(History of Science and Medicine Fellow, 2020-21)
History of Science and Medicine Fellow
“And the Vapours at that time belcht forth from the Earth into the Air”: How Earthquakes Caused Disease in the Long Eighteenth Century
Alyssa is a PhD candidate at the University of Texas at Austin with a focus on Atlantic and Environmental history, as well as the History of Science, Technology, and Medicine (HSTM). She studies the Atlantic world, from roughly 1600 to 1800, and the creation, circulation, and transformation of scientific and medical information throughout the greater Atlantic.
Her work looks at how medical practitioners within the Caribbean understood how earthquakes impacted physical and mental health. Because earthquakes were frequent events on islands like Jamaica, residents no long saw them as a product of the “divine” and instead developed environmental explanations ahead of anyone from mainland Europe or North America. Alyssa’s project looks at how the environmental explanations of earthquakes influenced how physicians treated locals in the aftermath of the event vis a vis physicians where these natural disasters were much more infrequent and still attributed to divine causes. By following these epistemological changes from Caribbean colonies back to mainland Europe and North America, she will bring together the study of natural disasters with the changing relationship between environment and medicine that occurred during the broader “Scientific Revolution” of the long eighteenth century.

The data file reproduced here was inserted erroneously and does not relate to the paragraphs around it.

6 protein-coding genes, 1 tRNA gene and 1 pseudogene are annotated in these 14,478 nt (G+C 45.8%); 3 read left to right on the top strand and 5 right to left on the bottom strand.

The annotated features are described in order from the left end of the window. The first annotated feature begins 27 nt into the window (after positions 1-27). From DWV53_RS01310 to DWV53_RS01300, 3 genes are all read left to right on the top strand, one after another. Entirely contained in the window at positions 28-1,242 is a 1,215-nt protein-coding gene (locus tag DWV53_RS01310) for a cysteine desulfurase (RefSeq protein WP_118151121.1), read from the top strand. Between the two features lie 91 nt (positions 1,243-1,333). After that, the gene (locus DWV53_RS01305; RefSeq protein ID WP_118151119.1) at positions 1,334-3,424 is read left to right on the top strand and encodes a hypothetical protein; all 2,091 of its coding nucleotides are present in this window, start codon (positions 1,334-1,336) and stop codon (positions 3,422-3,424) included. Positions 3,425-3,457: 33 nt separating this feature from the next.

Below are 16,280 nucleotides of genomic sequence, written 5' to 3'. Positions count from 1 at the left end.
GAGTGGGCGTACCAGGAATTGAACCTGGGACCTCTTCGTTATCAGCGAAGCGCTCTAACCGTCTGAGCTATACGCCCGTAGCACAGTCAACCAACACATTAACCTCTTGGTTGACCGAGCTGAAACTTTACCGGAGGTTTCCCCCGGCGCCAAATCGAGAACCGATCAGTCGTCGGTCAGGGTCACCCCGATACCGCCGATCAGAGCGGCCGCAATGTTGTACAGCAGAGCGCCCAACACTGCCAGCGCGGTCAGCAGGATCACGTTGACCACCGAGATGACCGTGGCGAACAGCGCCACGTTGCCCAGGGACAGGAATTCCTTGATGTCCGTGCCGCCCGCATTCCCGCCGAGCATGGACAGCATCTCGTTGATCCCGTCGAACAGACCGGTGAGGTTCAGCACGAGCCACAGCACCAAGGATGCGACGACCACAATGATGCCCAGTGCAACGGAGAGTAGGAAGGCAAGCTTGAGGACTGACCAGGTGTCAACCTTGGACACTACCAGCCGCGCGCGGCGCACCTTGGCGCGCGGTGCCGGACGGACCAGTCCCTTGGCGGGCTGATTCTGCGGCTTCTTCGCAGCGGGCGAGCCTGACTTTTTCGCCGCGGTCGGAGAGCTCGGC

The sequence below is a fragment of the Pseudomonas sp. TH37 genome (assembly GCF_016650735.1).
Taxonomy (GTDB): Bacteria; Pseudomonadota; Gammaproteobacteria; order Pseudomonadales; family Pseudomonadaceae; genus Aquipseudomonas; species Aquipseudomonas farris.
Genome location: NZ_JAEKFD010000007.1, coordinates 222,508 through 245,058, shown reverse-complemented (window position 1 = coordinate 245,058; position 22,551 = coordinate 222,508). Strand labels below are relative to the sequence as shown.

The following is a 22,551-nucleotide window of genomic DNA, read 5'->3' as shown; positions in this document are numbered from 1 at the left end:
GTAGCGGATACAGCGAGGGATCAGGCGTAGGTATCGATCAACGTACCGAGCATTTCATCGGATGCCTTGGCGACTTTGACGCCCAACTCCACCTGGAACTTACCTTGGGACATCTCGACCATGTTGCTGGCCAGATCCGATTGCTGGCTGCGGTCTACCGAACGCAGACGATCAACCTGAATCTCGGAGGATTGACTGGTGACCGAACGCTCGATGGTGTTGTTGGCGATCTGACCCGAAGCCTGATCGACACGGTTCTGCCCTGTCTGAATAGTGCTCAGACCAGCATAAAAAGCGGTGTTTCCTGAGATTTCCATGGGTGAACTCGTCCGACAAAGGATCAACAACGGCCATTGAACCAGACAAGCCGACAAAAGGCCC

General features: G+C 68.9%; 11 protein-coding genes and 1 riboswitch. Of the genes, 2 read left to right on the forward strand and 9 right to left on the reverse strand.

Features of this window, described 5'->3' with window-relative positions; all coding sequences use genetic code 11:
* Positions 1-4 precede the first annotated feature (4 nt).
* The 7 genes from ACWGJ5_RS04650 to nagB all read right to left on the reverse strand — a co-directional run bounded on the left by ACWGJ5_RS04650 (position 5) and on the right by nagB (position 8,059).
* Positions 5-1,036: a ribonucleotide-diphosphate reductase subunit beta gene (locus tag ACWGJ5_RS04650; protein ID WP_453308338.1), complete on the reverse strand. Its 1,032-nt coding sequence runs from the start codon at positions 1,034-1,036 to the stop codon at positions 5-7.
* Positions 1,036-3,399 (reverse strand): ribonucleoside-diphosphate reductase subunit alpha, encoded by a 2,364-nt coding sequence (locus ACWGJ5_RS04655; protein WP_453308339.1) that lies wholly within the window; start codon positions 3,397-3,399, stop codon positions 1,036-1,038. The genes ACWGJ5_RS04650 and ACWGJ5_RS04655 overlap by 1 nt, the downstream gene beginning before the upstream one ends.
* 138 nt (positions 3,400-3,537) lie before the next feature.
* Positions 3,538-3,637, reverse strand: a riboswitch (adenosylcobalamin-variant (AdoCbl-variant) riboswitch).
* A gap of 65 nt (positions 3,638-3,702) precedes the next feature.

She received her Master’s in History from Eastern Illinois University in 2016 and her BA in History and Political Science from Indiana University in 2011.